As you may have heard before, Singapore has one of the best tax rates in the world, in terms of business, individuals and investors. However, there’s still a tax system in place, meaning if you want to actually benefit from this country’s generous rates, you’re going to need to understand how it works. Here are some things to consider.
3 Types of Taxpayers
There are essentially three different kinds of taxpayers in this country. The category you fall into will, predictably, affect how much you owe the government. Most of you won’t fall into the first category if you’re reading this article for business reasons: that’s if you’re a Singaporean already. More than likely, you’re one of the other two types of taxpayers:
- Permanent Resident (also called an SPR: Singapore Permanent Resident): this is for the group of people who were not born in Singapore, but have established a permanent home there.
- Foreigner: if you’re from another country, but have stayed and/or worked in Singapore for over 183 days over the course of the last year, this is the tax category you fall into.
If you fall into one of these categories, you are expected to pay taxes to the Singaporean government on any income you’ve made while inside the country. However, any money you made from outside the country is in no way taxable by the government.
Like most countries, Singapore works on a progressive tax structure, though theirs is fairly straightforward and far more user-friendly than most. Once you account for personal relief deductions, your personal income tax rate will fall somewhere between 0 and 20%. We’ll include a link at the end of this article to show you exactly what your rate is for the money you make.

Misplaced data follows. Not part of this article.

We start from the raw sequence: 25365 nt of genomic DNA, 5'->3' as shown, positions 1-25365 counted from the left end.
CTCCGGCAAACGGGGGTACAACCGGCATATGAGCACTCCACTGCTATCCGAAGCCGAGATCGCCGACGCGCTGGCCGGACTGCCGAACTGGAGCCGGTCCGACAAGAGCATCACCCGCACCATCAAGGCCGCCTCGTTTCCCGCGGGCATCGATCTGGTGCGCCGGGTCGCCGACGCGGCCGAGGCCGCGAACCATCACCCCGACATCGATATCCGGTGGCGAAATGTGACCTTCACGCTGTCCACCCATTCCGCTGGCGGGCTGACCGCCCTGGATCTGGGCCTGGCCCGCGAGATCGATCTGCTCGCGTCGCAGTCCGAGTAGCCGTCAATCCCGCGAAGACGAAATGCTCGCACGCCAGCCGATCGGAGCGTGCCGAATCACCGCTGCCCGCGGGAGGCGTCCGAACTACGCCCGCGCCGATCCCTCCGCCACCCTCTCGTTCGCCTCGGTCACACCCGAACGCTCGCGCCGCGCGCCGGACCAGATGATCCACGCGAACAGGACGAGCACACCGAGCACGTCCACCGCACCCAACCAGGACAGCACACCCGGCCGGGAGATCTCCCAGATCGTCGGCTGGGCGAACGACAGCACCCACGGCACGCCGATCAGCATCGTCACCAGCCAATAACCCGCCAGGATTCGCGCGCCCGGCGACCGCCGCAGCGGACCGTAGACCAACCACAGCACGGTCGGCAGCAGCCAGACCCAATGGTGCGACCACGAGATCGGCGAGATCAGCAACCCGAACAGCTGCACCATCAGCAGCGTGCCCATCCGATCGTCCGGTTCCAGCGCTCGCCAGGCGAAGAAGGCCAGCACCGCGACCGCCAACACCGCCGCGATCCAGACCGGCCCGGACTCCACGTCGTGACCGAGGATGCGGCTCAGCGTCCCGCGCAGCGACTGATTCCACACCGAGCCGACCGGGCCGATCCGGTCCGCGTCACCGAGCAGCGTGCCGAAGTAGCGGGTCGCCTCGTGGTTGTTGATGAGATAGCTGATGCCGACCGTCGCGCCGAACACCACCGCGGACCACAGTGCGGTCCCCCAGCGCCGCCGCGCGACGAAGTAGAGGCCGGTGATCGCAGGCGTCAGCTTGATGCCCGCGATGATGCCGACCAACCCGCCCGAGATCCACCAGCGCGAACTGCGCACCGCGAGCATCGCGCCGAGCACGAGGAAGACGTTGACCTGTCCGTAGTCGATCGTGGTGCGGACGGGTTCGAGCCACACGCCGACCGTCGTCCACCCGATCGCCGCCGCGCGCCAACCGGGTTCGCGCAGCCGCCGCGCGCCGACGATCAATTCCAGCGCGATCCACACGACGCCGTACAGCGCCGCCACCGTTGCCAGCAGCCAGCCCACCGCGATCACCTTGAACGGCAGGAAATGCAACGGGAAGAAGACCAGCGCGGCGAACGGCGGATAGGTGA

Any non-resident who has only been working in the country for less than 60 days is completely exempt from having to pay taxes. The only exceptions are those who work as public entertainers, directors or practicing some other profession in Singapore.
Again, like most countries, there are personal reliefs people can claim in Singapore in order to keep themselves free of certain tax burdens. In Singapore, common examples of these reliefs cover things like:
- Insurance Premiums
- Court Fees
- CPF (Central Provident Fund) Contributions
A major problem many people face when they begin doing business in Singapore—or any foreign country—is double taxation. In short, this refers to getting taxed by Singapore and the country you’re from. One way to avoid this is by checking to see if your country has an agreement with Singapore to ensure you only pay once. Otherwise, any savings you’re realizing by doing business in Singapore could be quickly erased come tax time.
For more information about how much you’ll be expected to pay in Singapore, take a look at the specific Singapore Tax Rates we mentioned earlier. This will help give you a better idea about what it will be like to do business there.